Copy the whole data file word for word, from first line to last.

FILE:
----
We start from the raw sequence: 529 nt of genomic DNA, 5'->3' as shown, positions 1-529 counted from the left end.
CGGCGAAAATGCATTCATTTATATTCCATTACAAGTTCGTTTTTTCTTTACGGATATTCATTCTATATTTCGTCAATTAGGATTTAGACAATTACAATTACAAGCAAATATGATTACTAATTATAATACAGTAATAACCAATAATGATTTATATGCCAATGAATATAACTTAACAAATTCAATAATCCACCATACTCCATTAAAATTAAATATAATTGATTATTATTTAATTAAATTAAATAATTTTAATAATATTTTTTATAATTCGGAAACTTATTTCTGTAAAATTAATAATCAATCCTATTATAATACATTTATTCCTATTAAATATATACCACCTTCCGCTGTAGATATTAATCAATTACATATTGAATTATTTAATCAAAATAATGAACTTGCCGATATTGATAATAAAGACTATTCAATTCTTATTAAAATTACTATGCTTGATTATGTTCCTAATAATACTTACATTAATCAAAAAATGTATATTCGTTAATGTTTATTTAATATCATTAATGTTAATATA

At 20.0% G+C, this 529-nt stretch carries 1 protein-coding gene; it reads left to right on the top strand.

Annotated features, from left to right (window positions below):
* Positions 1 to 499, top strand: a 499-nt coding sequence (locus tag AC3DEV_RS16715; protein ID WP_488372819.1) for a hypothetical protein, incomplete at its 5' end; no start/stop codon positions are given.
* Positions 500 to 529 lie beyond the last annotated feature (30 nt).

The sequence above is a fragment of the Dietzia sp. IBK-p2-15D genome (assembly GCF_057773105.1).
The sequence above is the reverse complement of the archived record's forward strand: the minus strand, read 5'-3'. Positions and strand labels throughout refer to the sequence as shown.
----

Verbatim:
We start from the raw sequence: 529 nt of genomic DNA, 5'->3' as shown, positions 1-529 counted from the left end.
CGGCGAAAATGCATTCATTTATATTCCATTACAAGTTCGTTTTTTCTTTACGGATATTCATTCTATATTTCGTCAATTAGGATTTAGACAATTACAATTACAAGCAAATATGATTACTAATTATAATACAGTAATAACCAATAATGATTTATATGCCAATGAATATAACTTAACAAATTCAATAATCCACCATACTCCATTAAAATTAAATATAATTGATTATTATTTAATTAAATTAAATAATTTTAATAATATTTTTTATAATTCGGAAACTTATTTCTGTAAAATTAATAATCAATCCTATTATAATACATTTATTCCTATTAAATATATACCACCTTCCGCTGTAGATATTAATCAATTACATATTGAATTATTTAATCAAAATAATGAACTTGCCGATATTGATAATAAAGACTATTCAATTCTTATTAAAATTACTATGCTTGATTATGTTCCTAATAATACTTACATTAATCAAAAAATGTATATTCGTTAATGTTTATTTAATATCATTAATGTTAATATA

At 20.0% G+C, this 529-nt stretch carries 1 protein-coding gene; it reads left to right on the top strand.

Annotated features, from left to right (window positions below):
* Positions 1 to 499, top strand: a 499-nt coding sequence (locus tag AC3DEV_RS16715; protein ID WP_488372819.1) for a hypothetical protein, incomplete at its 5' end; no start/stop codon positions are given.
* Positions 500 to 529 lie beyond the last annotated feature (30 nt).

The sequence above is a fragment of the Dietzia sp. IBK-p2-15D genome (assembly GCF_057773105.1).
The sequence above is the reverse complement of the archived record's forward strand: the minus strand, read 5'-3'. Positions and strand labels throughout refer to the sequence as shown.